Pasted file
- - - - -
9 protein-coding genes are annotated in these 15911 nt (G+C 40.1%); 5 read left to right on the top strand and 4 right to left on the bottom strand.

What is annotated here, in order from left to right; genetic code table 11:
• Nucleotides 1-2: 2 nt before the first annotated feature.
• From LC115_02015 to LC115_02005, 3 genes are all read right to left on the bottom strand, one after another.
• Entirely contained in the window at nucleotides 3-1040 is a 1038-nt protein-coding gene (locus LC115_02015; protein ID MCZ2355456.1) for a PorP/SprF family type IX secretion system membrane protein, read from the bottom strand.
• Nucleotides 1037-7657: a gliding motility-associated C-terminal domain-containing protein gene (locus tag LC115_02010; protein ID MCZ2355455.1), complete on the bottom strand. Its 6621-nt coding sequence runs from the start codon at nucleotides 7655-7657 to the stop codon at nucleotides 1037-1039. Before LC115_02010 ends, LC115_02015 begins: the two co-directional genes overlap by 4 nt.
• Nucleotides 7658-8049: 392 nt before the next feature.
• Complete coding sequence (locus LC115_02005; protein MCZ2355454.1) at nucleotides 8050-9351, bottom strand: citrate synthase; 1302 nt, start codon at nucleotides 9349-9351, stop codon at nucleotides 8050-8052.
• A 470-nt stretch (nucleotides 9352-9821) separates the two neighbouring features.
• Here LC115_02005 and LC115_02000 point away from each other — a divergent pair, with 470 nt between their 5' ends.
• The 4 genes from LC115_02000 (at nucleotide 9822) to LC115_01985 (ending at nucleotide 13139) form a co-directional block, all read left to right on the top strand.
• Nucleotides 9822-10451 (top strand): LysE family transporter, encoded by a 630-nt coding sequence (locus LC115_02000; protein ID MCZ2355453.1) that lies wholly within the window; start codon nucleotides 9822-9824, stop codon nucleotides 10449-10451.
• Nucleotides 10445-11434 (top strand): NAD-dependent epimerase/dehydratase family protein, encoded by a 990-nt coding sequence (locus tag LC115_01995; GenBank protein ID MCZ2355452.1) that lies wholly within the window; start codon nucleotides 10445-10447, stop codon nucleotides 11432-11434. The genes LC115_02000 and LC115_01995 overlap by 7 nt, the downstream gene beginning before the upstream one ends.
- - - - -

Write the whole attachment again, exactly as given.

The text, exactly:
9 protein-coding genes are annotated in these 15911 nt (G+C 40.1%); 5 read left to right on the top strand and 4 right to left on the bottom strand.

What is annotated here, in order from left to right; genetic code table 11:
• Nucleotides 1-2: 2 nt before the first annotated feature.
• From LC115_02015 to LC115_02005, 3 genes are all read right to left on the bottom strand, one after another.
• Entirely contained in the window at nucleotides 3-1040 is a 1038-nt protein-coding gene (locus LC115_02015; protein ID MCZ2355456.1) for a PorP/SprF family type IX secretion system membrane protein, read from the bottom strand.
• Nucleotides 1037-7657: a gliding motility-associated C-terminal domain-containing protein gene (locus tag LC115_02010; protein ID MCZ2355455.1), complete on the bottom strand. Its 6621-nt coding sequence runs from the start codon at nucleotides 7655-7657 to the stop codon at nucleotides 1037-1039. Before LC115_02010 ends, LC115_02015 begins: the two co-directional genes overlap by 4 nt.
• Nucleotides 7658-8049: 392 nt before the next feature.
• Complete coding sequence (locus LC115_02005; protein MCZ2355454.1) at nucleotides 8050-9351, bottom strand: citrate synthase; 1302 nt, start codon at nucleotides 9349-9351, stop codon at nucleotides 8050-8052.
• A 470-nt stretch (nucleotides 9352-9821) separates the two neighbouring features.
• Here LC115_02005 and LC115_02000 point away from each other — a divergent pair, with 470 nt between their 5' ends.
• The 4 genes from LC115_02000 (at nucleotide 9822) to LC115_01985 (ending at nucleotide 13139) form a co-directional block, all read left to right on the top strand.
• Nucleotides 9822-10451 (top strand): LysE family transporter, encoded by a 630-nt coding sequence (locus LC115_02000; protein ID MCZ2355453.1) that lies wholly within the window; start codon nucleotides 9822-9824, stop codon nucleotides 10449-10451.
• Nucleotides 10445-11434 (top strand): NAD-dependent epimerase/dehydratase family protein, encoded by a 990-nt coding sequence (locus tag LC115_01995; GenBank protein ID MCZ2355452.1) that lies wholly within the window; start codon nucleotides 10445-10447, stop codon nucleotides 11432-11434. The genes LC115_02000 and LC115_01995 overlap by 7 nt, the downstream gene beginning before the upstream one ends.